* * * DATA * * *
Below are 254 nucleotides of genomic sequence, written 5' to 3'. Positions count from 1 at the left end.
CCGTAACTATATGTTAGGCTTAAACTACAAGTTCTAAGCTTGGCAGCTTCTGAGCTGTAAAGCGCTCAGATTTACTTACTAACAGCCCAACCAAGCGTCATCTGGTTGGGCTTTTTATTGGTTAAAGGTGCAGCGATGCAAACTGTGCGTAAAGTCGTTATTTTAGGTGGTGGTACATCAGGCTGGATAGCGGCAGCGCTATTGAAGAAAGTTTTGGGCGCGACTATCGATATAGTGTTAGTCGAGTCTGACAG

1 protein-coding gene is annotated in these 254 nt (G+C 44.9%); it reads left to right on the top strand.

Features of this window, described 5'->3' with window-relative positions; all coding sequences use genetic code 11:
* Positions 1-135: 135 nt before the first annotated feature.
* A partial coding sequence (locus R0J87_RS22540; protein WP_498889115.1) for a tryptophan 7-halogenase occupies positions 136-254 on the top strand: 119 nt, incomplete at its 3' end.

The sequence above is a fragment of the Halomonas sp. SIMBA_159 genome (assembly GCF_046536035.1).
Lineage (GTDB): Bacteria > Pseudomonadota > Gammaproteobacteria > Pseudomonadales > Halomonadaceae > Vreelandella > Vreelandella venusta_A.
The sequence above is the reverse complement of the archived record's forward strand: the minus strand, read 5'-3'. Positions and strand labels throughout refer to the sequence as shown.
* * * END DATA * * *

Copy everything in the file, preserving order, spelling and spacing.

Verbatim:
Below are 254 nucleotides of genomic sequence, written 5' to 3'. Positions count from 1 at the left end.
CCGTAACTATATGTTAGGCTTAAACTACAAGTTCTAAGCTTGGCAGCTTCTGAGCTGTAAAGCGCTCAGATTTACTTACTAACAGCCCAACCAAGCGTCATCTGGTTGGGCTTTTTATTGGTTAAAGGTGCAGCGATGCAAACTGTGCGTAAAGTCGTTATTTTAGGTGGTGGTACATCAGGCTGGATAGCGGCAGCGCTATTGAAGAAAGTTTTGGGCGCGACTATCGATATAGTGTTAGTCGAGTCTGACAG

1 protein-coding gene is annotated in these 254 nt (G+C 44.9%); it reads left to right on the top strand.

Features of this window, described 5'->3' with window-relative positions; all coding sequences use genetic code 11:
* Positions 1-135: 135 nt before the first annotated feature.
* A partial coding sequence (locus R0J87_RS22540; protein WP_498889115.1) for a tryptophan 7-halogenase occupies positions 136-254 on the top strand: 119 nt, incomplete at its 3' end.

The sequence above is a fragment of the Halomonas sp. SIMBA_159 genome (assembly GCF_046536035.1).
Lineage (GTDB): Bacteria > Pseudomonadota > Gammaproteobacteria > Pseudomonadales > Halomonadaceae > Vreelandella > Vreelandella venusta_A.
The sequence above is the reverse complement of the archived record's forward strand: the minus strand, read 5'-3'. Positions and strand labels throughout refer to the sequence as shown.